Here we are on the eve of another Christmas. Those of us with children in our lives have the opportunity to relive our own childhood through them. We hear their giggles and see the glimmer in their eyes. It is our chance to carry family traditions into the next generation but it is also a time of some sadness. Last year, our “baby” was 10 and still wrote a letter to Santa to leave by his tray of cookies and milk which the adults dutifully ate leaving crumbs scattered about as proof of his sweet repast. We left her a thank you note from Santa that also told her how proud the old gentleman was that she valued family and kindness over gifts. Her older brother and sister helped keep her belief alive but I fear it was the last letter to Santa as they have all grown beyond that joyful illusion and are, therefore, more aware of the realities of life with the sorrows that accompany the joy.
My memories are of Christmases spend around the world with the small family who left not doubt in anyone’s thoughts that the love that was shared between the parents and for their children would be neverending. Santa found us, no matter where we were, There was one in Germany, another in Japan, one in Panama, two in Virginia and then one in California. There were also some here in Connecticut, home with all that word encompasses.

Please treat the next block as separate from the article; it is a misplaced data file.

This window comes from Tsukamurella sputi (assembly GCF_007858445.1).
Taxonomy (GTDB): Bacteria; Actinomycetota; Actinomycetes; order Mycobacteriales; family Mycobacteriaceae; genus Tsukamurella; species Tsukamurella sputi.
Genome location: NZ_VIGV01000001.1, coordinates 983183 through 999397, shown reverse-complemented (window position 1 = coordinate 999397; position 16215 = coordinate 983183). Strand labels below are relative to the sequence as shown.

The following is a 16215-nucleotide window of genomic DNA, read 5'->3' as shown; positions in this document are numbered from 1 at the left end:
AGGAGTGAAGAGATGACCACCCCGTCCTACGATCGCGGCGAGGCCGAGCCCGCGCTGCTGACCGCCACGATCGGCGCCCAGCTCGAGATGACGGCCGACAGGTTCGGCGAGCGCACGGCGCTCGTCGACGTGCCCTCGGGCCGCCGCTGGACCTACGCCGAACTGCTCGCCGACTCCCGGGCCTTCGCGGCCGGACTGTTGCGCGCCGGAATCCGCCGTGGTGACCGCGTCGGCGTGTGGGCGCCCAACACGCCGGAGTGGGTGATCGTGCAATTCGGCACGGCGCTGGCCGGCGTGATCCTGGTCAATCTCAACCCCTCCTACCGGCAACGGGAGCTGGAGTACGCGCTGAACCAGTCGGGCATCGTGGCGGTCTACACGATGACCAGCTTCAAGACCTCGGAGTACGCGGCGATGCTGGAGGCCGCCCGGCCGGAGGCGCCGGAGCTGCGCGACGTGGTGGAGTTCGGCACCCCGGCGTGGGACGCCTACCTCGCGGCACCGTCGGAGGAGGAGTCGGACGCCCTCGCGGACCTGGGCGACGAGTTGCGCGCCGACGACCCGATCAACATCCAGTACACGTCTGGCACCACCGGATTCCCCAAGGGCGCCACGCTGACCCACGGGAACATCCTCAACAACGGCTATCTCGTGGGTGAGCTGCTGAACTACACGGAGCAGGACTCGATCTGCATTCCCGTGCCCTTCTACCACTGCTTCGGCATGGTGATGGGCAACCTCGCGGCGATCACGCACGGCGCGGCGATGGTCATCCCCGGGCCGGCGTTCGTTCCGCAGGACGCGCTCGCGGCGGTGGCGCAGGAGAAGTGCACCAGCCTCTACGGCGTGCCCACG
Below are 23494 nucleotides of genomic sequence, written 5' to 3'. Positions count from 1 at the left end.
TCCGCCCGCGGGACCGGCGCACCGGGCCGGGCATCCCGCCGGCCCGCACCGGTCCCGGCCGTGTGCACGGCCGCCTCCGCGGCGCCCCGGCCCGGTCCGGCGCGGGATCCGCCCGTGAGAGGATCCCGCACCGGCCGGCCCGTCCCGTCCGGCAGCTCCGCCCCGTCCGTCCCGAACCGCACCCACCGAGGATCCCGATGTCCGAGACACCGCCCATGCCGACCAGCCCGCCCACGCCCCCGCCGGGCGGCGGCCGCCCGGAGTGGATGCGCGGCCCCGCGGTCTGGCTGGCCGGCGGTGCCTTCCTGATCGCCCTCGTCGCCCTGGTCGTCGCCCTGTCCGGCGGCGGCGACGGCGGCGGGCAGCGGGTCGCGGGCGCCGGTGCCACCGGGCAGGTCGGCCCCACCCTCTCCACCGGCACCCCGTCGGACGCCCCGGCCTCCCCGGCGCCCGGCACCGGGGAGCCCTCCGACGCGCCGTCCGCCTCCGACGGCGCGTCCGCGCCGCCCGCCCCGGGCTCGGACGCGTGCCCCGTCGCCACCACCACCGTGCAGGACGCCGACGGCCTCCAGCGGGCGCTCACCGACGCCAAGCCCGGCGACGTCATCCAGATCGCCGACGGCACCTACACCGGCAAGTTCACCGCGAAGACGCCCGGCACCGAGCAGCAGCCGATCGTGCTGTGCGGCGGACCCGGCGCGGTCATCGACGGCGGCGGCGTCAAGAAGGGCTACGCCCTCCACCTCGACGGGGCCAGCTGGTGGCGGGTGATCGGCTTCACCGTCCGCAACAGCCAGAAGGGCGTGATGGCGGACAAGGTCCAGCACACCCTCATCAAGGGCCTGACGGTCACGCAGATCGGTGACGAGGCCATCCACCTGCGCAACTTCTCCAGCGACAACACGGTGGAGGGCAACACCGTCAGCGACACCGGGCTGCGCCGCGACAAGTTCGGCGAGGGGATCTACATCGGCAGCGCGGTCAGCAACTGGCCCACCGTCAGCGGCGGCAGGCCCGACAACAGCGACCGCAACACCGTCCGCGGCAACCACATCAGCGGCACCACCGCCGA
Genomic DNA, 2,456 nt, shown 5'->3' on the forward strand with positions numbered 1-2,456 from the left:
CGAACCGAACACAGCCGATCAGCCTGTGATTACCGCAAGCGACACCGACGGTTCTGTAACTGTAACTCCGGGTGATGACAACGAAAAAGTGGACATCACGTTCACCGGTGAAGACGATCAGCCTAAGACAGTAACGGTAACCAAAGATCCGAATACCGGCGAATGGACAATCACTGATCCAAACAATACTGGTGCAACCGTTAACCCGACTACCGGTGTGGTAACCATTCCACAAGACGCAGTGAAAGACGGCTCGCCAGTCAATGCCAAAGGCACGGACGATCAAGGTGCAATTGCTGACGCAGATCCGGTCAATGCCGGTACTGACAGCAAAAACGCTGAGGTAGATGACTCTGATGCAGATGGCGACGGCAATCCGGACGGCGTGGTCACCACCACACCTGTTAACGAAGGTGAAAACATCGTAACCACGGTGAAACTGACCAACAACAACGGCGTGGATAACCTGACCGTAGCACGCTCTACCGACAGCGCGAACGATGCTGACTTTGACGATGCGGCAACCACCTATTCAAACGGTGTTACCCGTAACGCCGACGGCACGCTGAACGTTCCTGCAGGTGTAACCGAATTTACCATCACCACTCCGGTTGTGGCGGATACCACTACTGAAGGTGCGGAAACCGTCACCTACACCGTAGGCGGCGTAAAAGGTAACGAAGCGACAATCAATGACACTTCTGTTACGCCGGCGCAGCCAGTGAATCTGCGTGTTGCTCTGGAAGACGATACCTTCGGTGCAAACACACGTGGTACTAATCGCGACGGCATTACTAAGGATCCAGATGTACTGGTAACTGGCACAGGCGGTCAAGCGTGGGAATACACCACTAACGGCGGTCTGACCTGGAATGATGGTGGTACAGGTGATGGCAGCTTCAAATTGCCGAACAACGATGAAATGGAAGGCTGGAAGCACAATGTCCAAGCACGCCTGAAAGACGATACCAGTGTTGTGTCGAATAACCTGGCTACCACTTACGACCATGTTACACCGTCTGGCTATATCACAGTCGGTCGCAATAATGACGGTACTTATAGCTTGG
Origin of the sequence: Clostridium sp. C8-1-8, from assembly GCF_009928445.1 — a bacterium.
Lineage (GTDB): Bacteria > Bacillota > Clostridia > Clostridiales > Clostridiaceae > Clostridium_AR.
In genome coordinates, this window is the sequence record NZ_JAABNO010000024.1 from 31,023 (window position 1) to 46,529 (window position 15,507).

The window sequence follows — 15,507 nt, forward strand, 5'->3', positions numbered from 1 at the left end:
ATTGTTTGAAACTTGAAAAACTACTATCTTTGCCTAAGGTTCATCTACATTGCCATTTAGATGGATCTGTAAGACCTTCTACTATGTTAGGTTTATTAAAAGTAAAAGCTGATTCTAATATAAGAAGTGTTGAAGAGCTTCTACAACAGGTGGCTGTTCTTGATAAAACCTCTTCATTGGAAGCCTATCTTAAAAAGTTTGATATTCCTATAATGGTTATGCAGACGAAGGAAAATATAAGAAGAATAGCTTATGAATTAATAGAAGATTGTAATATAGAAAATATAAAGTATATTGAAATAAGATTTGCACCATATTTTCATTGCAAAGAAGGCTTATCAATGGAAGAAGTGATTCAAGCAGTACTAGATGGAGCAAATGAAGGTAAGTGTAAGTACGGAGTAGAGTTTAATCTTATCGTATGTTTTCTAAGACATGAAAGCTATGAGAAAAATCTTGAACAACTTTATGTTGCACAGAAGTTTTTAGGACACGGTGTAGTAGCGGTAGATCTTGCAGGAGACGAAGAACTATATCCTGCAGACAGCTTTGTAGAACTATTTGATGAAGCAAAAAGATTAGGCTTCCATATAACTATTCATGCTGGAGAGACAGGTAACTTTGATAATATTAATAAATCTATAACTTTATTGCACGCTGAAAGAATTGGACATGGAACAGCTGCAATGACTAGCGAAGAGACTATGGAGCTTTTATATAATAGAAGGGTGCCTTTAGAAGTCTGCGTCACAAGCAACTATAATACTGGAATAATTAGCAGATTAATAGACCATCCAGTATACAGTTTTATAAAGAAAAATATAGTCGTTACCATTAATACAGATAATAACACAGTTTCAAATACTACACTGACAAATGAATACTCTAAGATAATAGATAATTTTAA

My mother loved Christmas and spent months preparing. The first Christmas after my marriage, she surprised me with a beautiful wool braided rug she had lovingly made for the dining room in my small apartment. It traveled with me to every home I had after that and it is with me still as a constant reminder of a mother’s love. My mom died on Christmas eve which seemed so unfair for someone who so loved that holiday but maybe it spared her the thought that she could no longer do the things she had so enjoyed doing in earlier years. That was the year without Christmas for me.
But I also hold the most wonderful memories of other years and those are what I choose to allow into the Christmases I celebrate today. I still have a poem my Dad sent me when I was 4 as his gift to his much loved daughter from the war that kept him so far away in Korea . I wonder if my grandchildren will carry such a treasured gift into their elder years. I hope their memories are as bright and shining as mine.
To all of my friends in our little digital village, I hope you will take this time to celebrate your memories and to build lasting ones for those you love.